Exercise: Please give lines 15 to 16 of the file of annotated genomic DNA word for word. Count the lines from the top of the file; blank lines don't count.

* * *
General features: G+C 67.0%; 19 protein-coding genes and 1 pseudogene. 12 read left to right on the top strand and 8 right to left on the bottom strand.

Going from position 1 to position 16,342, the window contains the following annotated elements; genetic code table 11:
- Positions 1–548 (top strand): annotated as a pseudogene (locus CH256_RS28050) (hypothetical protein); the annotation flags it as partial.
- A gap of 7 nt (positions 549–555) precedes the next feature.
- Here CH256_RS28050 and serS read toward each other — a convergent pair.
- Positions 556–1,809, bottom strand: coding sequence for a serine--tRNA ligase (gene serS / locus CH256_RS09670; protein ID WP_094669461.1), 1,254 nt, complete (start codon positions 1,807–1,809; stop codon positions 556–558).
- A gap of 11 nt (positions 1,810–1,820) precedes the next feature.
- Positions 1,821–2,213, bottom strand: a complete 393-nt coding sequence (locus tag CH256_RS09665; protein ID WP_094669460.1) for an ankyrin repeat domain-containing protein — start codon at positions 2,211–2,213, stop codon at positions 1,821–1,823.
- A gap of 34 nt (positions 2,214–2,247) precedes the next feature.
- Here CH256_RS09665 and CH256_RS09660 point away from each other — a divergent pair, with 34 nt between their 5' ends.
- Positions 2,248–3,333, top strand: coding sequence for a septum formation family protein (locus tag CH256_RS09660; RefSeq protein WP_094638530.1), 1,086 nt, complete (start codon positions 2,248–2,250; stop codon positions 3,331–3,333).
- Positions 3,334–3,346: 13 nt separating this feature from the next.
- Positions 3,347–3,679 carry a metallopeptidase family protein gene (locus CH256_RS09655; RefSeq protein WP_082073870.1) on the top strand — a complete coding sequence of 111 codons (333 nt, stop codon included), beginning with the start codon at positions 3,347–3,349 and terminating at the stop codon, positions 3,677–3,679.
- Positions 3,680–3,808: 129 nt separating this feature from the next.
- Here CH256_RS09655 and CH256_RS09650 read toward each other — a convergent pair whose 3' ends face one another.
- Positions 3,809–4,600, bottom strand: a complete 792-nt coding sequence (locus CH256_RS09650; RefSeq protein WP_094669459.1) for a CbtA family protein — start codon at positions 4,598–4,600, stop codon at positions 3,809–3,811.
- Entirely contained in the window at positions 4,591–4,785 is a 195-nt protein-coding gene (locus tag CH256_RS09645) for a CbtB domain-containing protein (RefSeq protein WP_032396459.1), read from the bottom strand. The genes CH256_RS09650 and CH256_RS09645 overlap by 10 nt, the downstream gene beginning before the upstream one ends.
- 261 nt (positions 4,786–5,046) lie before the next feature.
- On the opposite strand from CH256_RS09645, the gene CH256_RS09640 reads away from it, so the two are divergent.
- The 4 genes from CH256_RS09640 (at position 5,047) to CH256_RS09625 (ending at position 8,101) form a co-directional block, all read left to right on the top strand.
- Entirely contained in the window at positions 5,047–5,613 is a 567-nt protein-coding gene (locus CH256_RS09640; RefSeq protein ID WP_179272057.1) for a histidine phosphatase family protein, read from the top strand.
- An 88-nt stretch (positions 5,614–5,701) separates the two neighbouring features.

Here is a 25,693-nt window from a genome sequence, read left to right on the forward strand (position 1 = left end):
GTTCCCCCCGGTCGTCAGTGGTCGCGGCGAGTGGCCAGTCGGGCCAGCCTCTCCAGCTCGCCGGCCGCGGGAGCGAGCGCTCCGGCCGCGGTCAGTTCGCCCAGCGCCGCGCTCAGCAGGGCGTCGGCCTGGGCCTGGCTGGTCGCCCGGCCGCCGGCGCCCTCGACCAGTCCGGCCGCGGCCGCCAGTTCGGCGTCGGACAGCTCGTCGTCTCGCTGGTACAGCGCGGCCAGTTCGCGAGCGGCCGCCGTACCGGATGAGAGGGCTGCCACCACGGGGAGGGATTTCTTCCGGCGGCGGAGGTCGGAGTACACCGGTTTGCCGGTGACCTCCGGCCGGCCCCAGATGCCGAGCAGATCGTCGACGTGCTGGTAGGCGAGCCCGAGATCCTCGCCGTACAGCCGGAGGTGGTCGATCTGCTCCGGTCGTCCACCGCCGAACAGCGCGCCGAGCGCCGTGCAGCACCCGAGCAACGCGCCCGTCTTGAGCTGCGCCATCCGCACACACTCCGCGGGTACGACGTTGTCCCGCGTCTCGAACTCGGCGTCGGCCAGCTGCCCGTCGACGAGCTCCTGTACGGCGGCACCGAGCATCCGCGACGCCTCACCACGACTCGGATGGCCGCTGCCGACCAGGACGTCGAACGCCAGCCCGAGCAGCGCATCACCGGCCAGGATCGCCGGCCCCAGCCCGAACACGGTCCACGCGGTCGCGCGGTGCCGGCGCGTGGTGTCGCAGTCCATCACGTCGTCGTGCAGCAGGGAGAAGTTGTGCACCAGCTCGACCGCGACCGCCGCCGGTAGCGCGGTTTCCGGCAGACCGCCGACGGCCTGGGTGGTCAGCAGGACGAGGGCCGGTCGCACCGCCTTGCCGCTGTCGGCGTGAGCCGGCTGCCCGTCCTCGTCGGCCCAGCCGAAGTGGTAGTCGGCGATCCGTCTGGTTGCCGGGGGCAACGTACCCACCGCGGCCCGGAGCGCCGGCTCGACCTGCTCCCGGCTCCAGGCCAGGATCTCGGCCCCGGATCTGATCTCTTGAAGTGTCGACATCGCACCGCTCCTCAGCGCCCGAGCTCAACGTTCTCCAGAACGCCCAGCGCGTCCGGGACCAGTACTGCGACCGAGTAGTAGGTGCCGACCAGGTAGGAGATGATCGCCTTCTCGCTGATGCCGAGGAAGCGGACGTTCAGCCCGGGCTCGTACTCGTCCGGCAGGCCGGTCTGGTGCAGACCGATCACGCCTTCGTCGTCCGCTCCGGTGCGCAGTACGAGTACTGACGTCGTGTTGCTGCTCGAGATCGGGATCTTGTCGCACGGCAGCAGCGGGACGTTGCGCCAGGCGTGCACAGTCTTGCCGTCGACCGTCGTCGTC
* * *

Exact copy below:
- Here CH256_RS09655 and CH256_RS09650 read toward each other — a convergent pair whose 3' ends face one another.
- Positions 3,809–4,600, bottom strand: a complete 792-nt coding sequence (locus CH256_RS09650; RefSeq protein WP_094669459.1) for a CbtA family protein — start codon at positions 4,598–4,600, stop codon at positions 3,809–3,811.